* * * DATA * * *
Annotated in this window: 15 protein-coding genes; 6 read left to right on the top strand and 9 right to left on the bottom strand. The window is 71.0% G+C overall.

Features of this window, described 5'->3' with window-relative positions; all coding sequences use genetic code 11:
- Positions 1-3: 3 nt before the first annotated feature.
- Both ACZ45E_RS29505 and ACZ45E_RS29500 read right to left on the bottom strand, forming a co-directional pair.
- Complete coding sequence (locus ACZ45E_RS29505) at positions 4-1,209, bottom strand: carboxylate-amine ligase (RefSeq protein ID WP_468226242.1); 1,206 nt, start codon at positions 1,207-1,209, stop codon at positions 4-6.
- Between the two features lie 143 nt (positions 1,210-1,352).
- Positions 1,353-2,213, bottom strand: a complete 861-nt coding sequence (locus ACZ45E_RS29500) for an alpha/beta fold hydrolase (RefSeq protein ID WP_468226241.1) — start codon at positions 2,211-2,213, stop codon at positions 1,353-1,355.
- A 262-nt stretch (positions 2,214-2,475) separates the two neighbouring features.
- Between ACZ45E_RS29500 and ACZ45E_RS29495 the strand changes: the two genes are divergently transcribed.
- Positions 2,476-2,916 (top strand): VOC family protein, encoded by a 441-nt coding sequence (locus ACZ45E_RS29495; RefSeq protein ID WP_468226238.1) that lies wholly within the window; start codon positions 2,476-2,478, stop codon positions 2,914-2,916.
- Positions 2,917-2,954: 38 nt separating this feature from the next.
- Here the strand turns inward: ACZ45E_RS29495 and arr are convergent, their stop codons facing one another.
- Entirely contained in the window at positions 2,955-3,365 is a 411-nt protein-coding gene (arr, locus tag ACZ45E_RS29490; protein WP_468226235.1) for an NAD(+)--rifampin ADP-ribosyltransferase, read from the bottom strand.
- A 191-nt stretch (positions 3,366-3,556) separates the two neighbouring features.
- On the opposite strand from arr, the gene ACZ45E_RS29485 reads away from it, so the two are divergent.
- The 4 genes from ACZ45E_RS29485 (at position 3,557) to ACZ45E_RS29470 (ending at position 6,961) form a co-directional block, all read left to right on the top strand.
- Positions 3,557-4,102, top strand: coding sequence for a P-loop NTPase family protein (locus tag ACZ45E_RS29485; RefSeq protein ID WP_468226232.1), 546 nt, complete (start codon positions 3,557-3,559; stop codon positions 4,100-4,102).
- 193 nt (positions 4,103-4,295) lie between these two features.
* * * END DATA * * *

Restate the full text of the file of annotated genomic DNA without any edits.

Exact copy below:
Annotated in this window: 15 protein-coding genes; 6 read left to right on the top strand and 9 right to left on the bottom strand. The window is 71.0% G+C overall.

Features of this window, described 5'->3' with window-relative positions; all coding sequences use genetic code 11:
- Positions 1-3: 3 nt before the first annotated feature.
- Both ACZ45E_RS29505 and ACZ45E_RS29500 read right to left on the bottom strand, forming a co-directional pair.
- Complete coding sequence (locus ACZ45E_RS29505) at positions 4-1,209, bottom strand: carboxylate-amine ligase (RefSeq protein ID WP_468226242.1); 1,206 nt, start codon at positions 1,207-1,209, stop codon at positions 4-6.
- Between the two features lie 143 nt (positions 1,210-1,352).
- Positions 1,353-2,213, bottom strand: a complete 861-nt coding sequence (locus ACZ45E_RS29500) for an alpha/beta fold hydrolase (RefSeq protein ID WP_468226241.1) — start codon at positions 2,211-2,213, stop codon at positions 1,353-1,355.
- A 262-nt stretch (positions 2,214-2,475) separates the two neighbouring features.
- Between ACZ45E_RS29500 and ACZ45E_RS29495 the strand changes: the two genes are divergently transcribed.
- Positions 2,476-2,916 (top strand): VOC family protein, encoded by a 441-nt coding sequence (locus ACZ45E_RS29495; RefSeq protein ID WP_468226238.1) that lies wholly within the window; start codon positions 2,476-2,478, stop codon positions 2,914-2,916.
- Positions 2,917-2,954: 38 nt separating this feature from the next.
- Here the strand turns inward: ACZ45E_RS29495 and arr are convergent, their stop codons facing one another.
- Entirely contained in the window at positions 2,955-3,365 is a 411-nt protein-coding gene (arr, locus tag ACZ45E_RS29490; protein WP_468226235.1) for an NAD(+)--rifampin ADP-ribosyltransferase, read from the bottom strand.
- A 191-nt stretch (positions 3,366-3,556) separates the two neighbouring features.
- On the opposite strand from arr, the gene ACZ45E_RS29485 reads away from it, so the two are divergent.
- The 4 genes from ACZ45E_RS29485 (at position 3,557) to ACZ45E_RS29470 (ending at position 6,961) form a co-directional block, all read left to right on the top strand.
- Positions 3,557-4,102, top strand: coding sequence for a P-loop NTPase family protein (locus tag ACZ45E_RS29485; RefSeq protein ID WP_468226232.1), 546 nt, complete (start codon positions 3,557-3,559; stop codon positions 4,100-4,102).
- 193 nt (positions 4,103-4,295) lie between these two features.